I'd say expansion triangles do not need tutes -- just insert that fifth link, as needed, in any quantity needed from just one to a whole bunch. You can think of it as a narrow, columnar rectangle to start off with -- until you go inserting the expansion links. You can build a very narrow expansion triangle or one that flares out very wide very fast. You don't have to be super organized about it -- just stick links in as you go along. Build both expansion arrays at the same time; whatever you add into one, add the same into the other also. Doing both sides' expansion-contraction arrays at once saves you from confusion or forgetting something. A good way to do what organization it does need is to think this way: you're going to have one link up at the very apex, though likely you will put this in the triangle ONLY as you attach the top end of the triangle into the rest of the plain-weave mail. If you like -- this is a way to do it -- make up the expansion triangle or the expansion + contraction array (2 triangles, set base to base) ahead of time, attach these where wanted, then fill in between and around them with plain-weave E4-1. Essentially until the upper half of your torso is mailed. You can relax at that point, as you've done the most elaborate part of making the body of the shirt, and you're on to the sleeves if any and the skirted section at the lower belly and hips. So starting with the one link and/or the two links below that at the apex, now determine how many links across you want the base of the triangle to be -- how wide does it have to get? So you do a bit of division: it has to be X number of link IDs across at the base. You'll need to insert that many extra expansion links within the triangle, from the apex on down to the base. How close together these links will be -- vertically -- depends on how *tall* you want your triangle to be. Most folks go with quite tall, narrow, acute triangles to keep their shirts from looking funny when finished. You've got room in a shirt to work with, what with the Trevor Barker shirt tute's expansion-contraction arrays reaching about from the top of each shoulder over the trapezius muscles down to the neighborhood of the kidneys -- which are higher up than you might think. About the height of your floating ribs at the bottom end of your ribcage. That's plenty enough height to make an expansion triangle starting at two links across and ending up about three finger-widths wide at the bottom, since you will be making two such arrays for the left- and right-hand sides of the back of your mailshirt. 2 x 3 fingers = 6 fingers total; appreciable, but hardly gigantic. All THAT will give you a better shirt torso section than in my M.A.I.L. article, which only describes a tube of mail. Instead, like the Trevor Barker scheme, you want the waist pulled in rather snugger, the chest flaring out some to a maximum circumference. This way you have a shirt inclined more to fit you, slightly lighter weight, and best of all, it won't be so inclined to try and slide down on you through your cinch belt -- a narrowing at the waist resists that, while lying easy about chest and shoulder gives you lots of freedom with your arms, important in a fighting shirt! Expansion arrays, one, two, or more, can come back into the action again over hips and butt, widening things again. Unless you have a giant Arsenio Hall butt (that guy must have been his tailor's despair) you don't need to get wild with this flaring out. Just some, a handspan, for a little more room. Not knowing your waistline and chest measurement, I can't get super specific about how much mail you need to contain either. But if you're not sure what to do at any one spot, err on the generous side, since the mail fabric will conform to your shape, along the resilient direction.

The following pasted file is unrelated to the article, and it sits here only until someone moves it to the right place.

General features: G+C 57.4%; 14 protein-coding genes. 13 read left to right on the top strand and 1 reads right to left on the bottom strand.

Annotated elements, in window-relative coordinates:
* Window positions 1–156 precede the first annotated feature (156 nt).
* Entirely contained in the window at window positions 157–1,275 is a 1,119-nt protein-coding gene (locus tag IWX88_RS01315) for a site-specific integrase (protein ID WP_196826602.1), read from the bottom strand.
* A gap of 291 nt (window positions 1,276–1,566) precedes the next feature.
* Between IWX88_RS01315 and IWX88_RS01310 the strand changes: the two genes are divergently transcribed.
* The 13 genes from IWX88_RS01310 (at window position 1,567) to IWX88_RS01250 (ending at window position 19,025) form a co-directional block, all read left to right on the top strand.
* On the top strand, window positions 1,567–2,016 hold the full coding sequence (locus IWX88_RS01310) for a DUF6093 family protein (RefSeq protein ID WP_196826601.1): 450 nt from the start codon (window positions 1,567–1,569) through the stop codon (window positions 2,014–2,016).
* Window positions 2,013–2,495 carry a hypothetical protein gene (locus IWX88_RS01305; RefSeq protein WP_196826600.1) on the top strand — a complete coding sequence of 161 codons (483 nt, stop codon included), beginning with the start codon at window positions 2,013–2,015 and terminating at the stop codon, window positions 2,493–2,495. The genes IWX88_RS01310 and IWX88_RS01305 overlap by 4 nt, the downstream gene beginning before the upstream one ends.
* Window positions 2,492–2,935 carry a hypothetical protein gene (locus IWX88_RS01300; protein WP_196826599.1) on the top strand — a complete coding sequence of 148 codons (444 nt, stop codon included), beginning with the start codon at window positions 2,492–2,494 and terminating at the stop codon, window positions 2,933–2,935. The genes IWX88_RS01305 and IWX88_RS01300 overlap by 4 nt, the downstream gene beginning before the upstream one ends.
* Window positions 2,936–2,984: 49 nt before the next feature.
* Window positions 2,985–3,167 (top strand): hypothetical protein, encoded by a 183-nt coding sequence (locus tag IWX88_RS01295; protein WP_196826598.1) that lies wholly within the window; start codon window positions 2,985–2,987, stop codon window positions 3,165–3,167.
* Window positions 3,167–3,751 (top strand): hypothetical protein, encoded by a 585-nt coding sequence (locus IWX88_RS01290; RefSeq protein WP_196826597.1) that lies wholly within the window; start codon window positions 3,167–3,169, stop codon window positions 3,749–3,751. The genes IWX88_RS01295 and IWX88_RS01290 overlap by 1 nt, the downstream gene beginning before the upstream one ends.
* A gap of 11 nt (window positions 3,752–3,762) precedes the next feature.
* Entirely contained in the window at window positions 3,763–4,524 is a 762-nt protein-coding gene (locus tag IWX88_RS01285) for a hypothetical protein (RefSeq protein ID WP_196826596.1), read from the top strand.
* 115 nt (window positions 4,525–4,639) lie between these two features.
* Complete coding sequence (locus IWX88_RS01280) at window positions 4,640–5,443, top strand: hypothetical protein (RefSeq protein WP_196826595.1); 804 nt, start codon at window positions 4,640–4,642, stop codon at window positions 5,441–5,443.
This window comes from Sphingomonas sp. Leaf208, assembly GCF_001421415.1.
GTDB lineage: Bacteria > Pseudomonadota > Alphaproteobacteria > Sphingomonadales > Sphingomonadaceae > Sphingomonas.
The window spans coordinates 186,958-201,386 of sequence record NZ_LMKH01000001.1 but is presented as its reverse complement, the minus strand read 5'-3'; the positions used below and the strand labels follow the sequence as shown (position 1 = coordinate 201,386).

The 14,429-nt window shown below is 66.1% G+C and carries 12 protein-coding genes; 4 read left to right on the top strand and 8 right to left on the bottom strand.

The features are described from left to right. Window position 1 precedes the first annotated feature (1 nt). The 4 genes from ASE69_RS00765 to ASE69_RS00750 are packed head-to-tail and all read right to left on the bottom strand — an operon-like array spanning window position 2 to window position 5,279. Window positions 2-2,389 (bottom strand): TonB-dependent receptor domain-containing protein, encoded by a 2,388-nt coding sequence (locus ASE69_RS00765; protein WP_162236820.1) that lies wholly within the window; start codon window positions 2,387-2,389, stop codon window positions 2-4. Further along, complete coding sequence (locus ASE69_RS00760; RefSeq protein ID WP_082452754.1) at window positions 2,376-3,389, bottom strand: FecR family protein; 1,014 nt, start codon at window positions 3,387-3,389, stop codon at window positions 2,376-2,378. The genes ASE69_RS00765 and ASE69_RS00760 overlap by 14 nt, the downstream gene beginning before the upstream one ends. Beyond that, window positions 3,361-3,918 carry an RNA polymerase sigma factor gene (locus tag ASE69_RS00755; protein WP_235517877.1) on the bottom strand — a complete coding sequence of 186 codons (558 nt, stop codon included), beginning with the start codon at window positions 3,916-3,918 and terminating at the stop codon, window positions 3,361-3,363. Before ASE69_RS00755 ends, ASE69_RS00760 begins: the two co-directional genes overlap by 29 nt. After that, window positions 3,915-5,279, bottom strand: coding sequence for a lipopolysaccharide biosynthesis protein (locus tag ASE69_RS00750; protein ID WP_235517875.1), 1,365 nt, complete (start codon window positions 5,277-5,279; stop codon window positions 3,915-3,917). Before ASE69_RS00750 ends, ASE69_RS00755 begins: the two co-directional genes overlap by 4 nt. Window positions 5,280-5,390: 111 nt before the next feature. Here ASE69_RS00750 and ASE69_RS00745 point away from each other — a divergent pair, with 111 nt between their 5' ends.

14. Konstantin the Red

    Armor grade leather??

    You build the righthand armor, you could play with the SCAdians, once you equip with a SCAdian helm or helmet. "Helm" being either the bucket with sights, or its lineal descendant, the larger, fits-over-bascinets greathelm, which the bucket-, barrel-, or Topf-helm is sometimes miscalled. The bucket helm is 13th century, the greathelm mostly 14th. The idea was you had the greathelm on while you charged with the lance; once this was done, and with the lance probably broken, you shucked the helm and drew your sword, being able to see better. For a good look at a greathelm, see images of the Pembridge helm, the classic exemplar of c.1376 greathelms. See "Bolzano helm" for a bucket/barrel as the term is defined here. Though a handsome and efficient -- not klunky looking -- good fighting helmet for SCA is the bascinet with a bargrill visor. These are readily available all over the place, starting in the $150.00 range. Bascinets have great upper-head glancing surfaces, and sword strikes tend to skip unless the other chap places them precisely. The bascinet also gives great scope for mail, in its neck-tippet, the camail. Like a barrelhelm, for SCA a bascinet should be of 14ga steel (.0747") for safety and worthwhile durability. We hit too hard now for 16ga mild steel to make it for long. The hat's weight also wards off concussions because your brain can't get sloshed against the inside of your skull.
  15. Konstantin the Red

    Armor grade leather??

    There *are* itinerant SCAdians. In these days of the internet, it's actually easier to manage than it used to be. Even working shifts need not forbid getting in some Creative Anachronist time. SCA's best feature may be its sheer size -- it features many swordplaymates to carry on with.